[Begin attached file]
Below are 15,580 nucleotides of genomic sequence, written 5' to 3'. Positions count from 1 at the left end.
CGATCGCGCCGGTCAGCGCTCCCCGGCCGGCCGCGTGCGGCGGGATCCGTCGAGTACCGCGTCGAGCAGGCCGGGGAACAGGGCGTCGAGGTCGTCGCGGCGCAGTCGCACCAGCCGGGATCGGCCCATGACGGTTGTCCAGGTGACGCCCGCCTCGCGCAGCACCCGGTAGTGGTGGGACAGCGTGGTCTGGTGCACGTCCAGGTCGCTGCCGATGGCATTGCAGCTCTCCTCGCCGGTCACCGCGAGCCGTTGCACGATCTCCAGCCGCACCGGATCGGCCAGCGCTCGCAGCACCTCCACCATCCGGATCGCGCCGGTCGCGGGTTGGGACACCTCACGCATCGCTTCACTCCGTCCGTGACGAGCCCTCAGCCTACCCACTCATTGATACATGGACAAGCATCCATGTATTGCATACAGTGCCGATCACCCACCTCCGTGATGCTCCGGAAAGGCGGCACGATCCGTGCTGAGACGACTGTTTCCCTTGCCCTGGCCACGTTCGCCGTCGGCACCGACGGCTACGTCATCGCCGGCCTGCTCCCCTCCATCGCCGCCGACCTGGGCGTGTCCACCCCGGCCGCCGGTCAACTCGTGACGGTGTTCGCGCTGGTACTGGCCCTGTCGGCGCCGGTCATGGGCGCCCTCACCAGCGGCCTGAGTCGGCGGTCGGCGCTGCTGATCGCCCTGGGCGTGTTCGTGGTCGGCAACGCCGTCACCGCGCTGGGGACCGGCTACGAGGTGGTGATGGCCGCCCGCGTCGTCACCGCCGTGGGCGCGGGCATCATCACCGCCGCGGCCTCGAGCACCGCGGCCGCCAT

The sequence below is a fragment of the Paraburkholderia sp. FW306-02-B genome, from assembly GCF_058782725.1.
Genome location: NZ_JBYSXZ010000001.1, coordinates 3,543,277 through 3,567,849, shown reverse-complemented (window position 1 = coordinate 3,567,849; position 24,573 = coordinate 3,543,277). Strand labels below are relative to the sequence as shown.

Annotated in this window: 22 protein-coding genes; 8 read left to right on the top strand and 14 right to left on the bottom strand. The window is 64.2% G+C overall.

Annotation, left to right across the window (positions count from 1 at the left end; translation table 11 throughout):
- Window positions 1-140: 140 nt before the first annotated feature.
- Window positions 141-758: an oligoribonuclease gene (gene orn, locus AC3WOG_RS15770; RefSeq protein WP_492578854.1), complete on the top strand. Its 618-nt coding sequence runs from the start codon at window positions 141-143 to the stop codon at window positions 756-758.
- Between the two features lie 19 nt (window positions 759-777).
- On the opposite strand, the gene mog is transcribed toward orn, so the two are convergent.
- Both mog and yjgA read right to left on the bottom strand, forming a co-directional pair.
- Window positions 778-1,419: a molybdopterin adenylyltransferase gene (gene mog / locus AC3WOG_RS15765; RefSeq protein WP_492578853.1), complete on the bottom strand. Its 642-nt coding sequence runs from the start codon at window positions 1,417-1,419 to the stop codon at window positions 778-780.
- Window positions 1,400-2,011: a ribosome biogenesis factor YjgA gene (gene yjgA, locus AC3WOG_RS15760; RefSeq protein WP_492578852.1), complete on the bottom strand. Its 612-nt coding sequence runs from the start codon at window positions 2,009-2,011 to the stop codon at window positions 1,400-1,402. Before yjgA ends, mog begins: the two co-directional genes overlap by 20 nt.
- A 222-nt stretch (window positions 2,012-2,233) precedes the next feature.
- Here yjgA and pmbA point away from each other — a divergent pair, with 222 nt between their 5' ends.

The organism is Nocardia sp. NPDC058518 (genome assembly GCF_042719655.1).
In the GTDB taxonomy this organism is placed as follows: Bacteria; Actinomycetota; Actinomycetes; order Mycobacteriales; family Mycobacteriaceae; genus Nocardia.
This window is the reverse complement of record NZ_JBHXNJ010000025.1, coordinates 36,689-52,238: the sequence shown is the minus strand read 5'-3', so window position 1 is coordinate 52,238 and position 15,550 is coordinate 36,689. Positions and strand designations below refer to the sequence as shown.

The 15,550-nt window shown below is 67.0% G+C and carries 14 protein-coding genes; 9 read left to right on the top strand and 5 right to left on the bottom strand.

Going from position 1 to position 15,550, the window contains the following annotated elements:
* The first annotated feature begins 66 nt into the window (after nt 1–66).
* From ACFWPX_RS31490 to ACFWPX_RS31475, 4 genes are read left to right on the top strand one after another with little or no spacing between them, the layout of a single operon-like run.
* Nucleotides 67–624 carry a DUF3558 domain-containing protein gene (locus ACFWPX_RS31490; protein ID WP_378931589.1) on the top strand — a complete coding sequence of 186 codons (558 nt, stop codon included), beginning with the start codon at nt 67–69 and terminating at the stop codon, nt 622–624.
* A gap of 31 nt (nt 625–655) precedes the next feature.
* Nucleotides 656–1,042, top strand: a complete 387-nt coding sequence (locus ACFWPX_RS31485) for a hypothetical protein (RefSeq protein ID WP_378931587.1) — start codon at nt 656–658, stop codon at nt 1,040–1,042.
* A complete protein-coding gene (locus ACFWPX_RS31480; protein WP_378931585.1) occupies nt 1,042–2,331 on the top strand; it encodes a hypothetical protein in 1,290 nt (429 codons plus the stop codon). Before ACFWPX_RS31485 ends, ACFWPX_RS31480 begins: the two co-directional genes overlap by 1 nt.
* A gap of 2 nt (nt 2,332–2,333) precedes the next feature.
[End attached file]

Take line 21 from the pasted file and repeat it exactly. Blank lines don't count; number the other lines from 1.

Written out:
* The first annotated feature begins 66 nt into the window (after nt 1–66).